"Let books be your dining table, / And you shall be full of delights. / Let them be your
And you shall sleep restful nights" (St. Ephraim the Syrian).

Monday, August 5, 2019

Secularity and Science

I know for some people these "debates" between so-called religion and science are really difficult but I confess to always having found them very tedious and artificial. In the hands of many, the problem may be found in treating "science" as some kind of omniscient ideology rather than the epistemically circumscribed set of methods it really is. Once you stop treating "science" like some kind of oracle, many problems disappear. Still, for those for whom these are live issues, a just-released collection looks like it contains some fascinating research in a multi-authored volume: Secularity and Science: What Scientists Around the World Really Think About Religion by Elaine Howard Ecklund, David R. Johnson, Brandon Vaidyanathan, Kirstin R.W. Matthews, Steven W. Lewis, Robert A. Thomson, Jr., and Di Di (Oxford University Press, 2019), 352pp.

Here is the description supplied by the publisher:
Do scientists see conflict between science and faith? Which cultural factors shape the attitudes of scientists toward religion? Can scientists help show us a way to build collaboration between scientific and religious communities, if such collaborations are even possible?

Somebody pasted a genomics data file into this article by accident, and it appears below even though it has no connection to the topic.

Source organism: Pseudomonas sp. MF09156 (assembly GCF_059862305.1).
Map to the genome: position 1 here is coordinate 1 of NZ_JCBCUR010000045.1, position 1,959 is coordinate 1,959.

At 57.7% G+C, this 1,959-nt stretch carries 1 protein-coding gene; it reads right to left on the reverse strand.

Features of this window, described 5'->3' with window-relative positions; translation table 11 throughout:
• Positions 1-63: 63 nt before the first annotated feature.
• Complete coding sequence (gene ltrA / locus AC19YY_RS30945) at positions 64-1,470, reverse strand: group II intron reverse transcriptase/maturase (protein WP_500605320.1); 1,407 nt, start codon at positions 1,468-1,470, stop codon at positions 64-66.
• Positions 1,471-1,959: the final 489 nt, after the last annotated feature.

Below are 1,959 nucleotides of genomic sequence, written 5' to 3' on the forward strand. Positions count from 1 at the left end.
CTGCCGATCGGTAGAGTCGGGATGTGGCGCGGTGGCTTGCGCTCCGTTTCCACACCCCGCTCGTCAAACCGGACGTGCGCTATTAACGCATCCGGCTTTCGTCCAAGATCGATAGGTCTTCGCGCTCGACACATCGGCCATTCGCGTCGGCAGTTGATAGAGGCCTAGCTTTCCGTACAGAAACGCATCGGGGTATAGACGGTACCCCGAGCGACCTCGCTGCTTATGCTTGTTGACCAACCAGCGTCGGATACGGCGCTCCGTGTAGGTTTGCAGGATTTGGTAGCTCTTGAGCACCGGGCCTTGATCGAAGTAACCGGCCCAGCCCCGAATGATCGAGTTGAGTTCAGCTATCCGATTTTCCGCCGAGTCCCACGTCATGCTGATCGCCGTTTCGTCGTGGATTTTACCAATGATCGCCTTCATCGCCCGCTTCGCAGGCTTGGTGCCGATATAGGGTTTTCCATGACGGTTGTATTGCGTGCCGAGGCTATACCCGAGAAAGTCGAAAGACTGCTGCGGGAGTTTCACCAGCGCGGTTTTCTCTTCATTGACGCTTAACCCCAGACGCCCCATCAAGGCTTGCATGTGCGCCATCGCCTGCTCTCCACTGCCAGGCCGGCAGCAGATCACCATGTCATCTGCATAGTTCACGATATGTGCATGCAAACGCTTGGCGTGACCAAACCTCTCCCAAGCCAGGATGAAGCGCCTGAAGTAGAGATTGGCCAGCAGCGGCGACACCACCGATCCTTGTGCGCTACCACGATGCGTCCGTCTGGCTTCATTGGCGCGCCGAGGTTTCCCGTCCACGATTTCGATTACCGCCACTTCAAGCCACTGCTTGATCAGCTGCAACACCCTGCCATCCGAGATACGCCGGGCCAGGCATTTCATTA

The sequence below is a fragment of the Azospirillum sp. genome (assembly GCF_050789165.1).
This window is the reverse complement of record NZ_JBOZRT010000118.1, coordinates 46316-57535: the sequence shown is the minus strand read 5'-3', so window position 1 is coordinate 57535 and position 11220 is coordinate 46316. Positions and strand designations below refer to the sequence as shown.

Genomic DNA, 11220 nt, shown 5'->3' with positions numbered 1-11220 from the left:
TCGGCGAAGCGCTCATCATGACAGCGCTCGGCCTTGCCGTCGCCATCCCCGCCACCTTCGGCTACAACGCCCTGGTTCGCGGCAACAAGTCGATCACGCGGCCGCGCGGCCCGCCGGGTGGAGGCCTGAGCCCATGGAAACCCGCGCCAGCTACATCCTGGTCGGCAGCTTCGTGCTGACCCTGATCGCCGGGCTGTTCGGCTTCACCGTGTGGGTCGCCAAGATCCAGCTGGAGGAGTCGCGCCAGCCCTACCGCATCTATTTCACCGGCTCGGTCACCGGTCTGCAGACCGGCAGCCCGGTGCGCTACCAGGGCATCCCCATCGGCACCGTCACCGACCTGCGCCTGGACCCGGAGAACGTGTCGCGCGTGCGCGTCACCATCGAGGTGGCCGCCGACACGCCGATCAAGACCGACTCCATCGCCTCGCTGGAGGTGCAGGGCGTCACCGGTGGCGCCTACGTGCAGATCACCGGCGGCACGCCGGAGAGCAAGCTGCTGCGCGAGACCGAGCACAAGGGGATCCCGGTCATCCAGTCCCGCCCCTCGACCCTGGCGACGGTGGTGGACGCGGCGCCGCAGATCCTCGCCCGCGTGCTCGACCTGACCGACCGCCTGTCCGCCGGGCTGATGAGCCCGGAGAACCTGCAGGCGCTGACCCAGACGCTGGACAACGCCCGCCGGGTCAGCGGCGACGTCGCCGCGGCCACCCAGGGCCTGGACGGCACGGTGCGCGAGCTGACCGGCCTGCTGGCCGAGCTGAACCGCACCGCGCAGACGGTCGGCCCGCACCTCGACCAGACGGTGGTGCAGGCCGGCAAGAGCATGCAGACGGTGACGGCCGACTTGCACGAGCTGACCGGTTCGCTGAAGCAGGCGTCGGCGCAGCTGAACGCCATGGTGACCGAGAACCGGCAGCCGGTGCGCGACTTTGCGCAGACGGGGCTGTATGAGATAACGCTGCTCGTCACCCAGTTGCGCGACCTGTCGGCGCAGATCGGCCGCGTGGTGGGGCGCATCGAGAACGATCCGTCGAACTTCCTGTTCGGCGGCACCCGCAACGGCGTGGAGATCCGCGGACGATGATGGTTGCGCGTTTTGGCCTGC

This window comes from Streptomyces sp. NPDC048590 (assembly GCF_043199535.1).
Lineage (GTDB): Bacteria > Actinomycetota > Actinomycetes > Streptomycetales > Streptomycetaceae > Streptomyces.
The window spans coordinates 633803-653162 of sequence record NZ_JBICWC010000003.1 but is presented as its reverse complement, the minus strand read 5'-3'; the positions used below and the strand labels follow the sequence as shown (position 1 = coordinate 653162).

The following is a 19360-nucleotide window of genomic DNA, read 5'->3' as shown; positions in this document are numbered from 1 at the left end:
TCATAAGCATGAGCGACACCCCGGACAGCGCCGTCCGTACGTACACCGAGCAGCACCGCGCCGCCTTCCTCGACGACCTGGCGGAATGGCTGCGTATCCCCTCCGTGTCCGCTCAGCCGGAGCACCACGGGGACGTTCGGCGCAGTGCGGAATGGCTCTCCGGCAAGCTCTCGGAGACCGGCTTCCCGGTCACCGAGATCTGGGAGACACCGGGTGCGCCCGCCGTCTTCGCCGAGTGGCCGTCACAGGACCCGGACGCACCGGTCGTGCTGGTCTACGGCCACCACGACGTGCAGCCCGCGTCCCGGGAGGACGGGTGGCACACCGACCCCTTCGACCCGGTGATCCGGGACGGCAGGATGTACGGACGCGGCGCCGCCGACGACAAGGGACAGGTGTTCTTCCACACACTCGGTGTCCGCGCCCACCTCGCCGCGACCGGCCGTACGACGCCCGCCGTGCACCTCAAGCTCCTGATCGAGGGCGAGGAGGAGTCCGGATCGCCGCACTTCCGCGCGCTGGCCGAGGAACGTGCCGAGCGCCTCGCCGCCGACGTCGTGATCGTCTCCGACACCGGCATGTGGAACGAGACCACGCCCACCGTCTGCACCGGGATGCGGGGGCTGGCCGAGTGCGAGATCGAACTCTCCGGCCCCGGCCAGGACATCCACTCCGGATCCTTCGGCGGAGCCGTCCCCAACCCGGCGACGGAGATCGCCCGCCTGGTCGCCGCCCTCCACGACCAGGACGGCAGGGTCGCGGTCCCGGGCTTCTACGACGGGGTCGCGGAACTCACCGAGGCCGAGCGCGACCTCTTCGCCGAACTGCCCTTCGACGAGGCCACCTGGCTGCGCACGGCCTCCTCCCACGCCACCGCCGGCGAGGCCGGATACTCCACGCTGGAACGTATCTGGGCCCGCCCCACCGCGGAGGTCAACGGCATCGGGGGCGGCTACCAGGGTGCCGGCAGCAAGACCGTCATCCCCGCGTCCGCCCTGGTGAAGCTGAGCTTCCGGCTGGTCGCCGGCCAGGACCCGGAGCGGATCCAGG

To answer these questions and more, the authors of Secularity and Science: What Scientists Around the World Really Think About Religion completed the most comprehensive international study of scientists' attitudes toward religion ever undertaken, surveying more than 20,000 scientists and conducting in-depth interviews with over 600 of them. From this wealth of data, the authors extract the real story of the relationship between science and religion in the lives of scientists around the world. The book makes four key claims: there are more religious scientists then we might think; religion and science overlap in scientific work; scientists - even atheist scientists - see spirituality in science; and finally, the idea that religion and science must conflict is primarily an invention of the West. Throughout, the book couples nationally representative survey data with captivating stories of individual scientists, whose experiences highlight these important themes in the data. Secularity and Science leaves inaccurate assumptions about science and religion behind, offering a new, more nuanced understanding of how science and religion interact and how they can be integrated for the common good.
And here is the Table of Contents:

Chapter 1: From "Carriers" of the Secular to Religion in Scientific Work

Part I: West
Chapter 2: The United States- Scientists Respond to Evangelicals
Chapter 3: United Kingdom- "Impotent Anglicans" and "Dangerous Muslims"
Chapter 4: France- Don't Ask, Don't Tell
Chapter 5: Italy- Everyone's Catholic and Nobody Cares

Part II: East
Chapter 6: Turkey- The Politics of Secular Muslims
Chapter 7: India- Science and Religion as Intertwined Intimates
Chapter 8: Hong Kong and Taiwan- A Science Friendly Christianity and Buddhism

Part III: Looking Forward
Chapter 9: An Integrated Global Science and Religion

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